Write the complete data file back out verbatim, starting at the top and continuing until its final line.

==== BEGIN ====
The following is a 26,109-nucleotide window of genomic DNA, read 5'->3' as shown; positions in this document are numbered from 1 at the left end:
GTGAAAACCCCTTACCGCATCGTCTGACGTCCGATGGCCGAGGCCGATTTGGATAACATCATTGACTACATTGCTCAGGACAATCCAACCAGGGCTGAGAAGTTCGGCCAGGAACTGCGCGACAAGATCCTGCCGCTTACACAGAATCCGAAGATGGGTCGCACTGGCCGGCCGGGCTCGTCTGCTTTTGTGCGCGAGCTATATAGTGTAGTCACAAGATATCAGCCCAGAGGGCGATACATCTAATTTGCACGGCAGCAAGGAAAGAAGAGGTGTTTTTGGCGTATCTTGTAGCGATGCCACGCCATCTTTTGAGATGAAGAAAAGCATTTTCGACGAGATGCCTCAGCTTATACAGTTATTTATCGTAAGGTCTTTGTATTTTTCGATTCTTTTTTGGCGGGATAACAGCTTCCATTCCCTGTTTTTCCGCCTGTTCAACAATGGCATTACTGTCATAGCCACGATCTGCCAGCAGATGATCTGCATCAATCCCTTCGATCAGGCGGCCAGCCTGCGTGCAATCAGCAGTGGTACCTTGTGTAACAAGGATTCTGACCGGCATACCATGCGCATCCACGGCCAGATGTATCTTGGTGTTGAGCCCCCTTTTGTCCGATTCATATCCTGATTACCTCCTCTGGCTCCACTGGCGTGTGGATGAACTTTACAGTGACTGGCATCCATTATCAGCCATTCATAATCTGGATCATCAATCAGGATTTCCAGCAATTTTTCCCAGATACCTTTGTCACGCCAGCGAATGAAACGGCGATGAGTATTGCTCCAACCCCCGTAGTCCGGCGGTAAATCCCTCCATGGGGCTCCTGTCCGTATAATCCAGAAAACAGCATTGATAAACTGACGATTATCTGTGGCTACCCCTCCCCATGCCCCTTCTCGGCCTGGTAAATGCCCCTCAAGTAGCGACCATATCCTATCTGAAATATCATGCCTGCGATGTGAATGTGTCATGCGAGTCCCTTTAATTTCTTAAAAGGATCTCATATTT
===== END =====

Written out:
The following is a 26,109-nucleotide window of genomic DNA, read 5'->3' as shown; positions in this document are numbered from 1 at the left end:
GTGAAAACCCCTTACCGCATCGTCTGACGTCCGATGGCCGAGGCCGATTTGGATAACATCATTGACTACATTGCTCAGGACAATCCAACCAGGGCTGAGAAGTTCGGCCAGGAACTGCGCGACAAGATCCTGCCGCTTACACAGAATCCGAAGATGGGTCGCACTGGCCGGCCGGGCTCGTCTGCTTTTGTGCGCGAGCTATATAGTGTAGTCACAAGATATCAGCCCAGAGGGCGATACATCTAATTTGCACGGCAGCAAGGAAAGAAGAGGTGTTTTTGGCGTATCTTGTAGCGATGCCACGCCATCTTTTGAGATGAAGAAAAGCATTTTCGACGAGATGCCTCAGCTTATACAGTTATTTATCGTAAGGTCTTTGTATTTTTCGATTCTTTTTTGGCGGGATAACAGCTTCCATTCCCTGTTTTTCCGCCTGTTCAACAATGGCATTACTGTCATAGCCACGATCTGCCAGCAGATGATCTGCATCAATCCCTTCGATCAGGCGGCCAGCCTGCGTGCAATCAGCAGTGGTACCTTGTGTAACAAGGATTCTGACCGGCATACCATGCGCATCCACGGCCAGATGTATCTTGGTGTTGAGCCCCCTTTTGTCCGATTCATATCCTGATTACCTCCTCTGGCTCCACTGGCGTGTGGATGAACTTTACAGTGACTGGCATCCATTATCAGCCATTCATAATCTGGATCATCAATCAGGATTTCCAGCAATTTTTCCCAGATACCTTTGTCACGCCAGCGAATGAAACGGCGATGAGTATTGCTCCAACCCCCGTAGTCCGGCGGTAAATCCCTCCATGGGGCTCCTGTCCGTATAATCCAGAAAACAGCATTGATAAACTGACGATTATCTGTGGCTACCCCTCCCCATGCCCCTTCTCGGCCTGGTAAATGCCCCTCAAGTAGCGACCATATCCTATCTGAAATATCATGCCTGCGATGTGAATGTGTCATGCGAGTCCCTTTAATTTCTTAAAAGGATCTCATATTT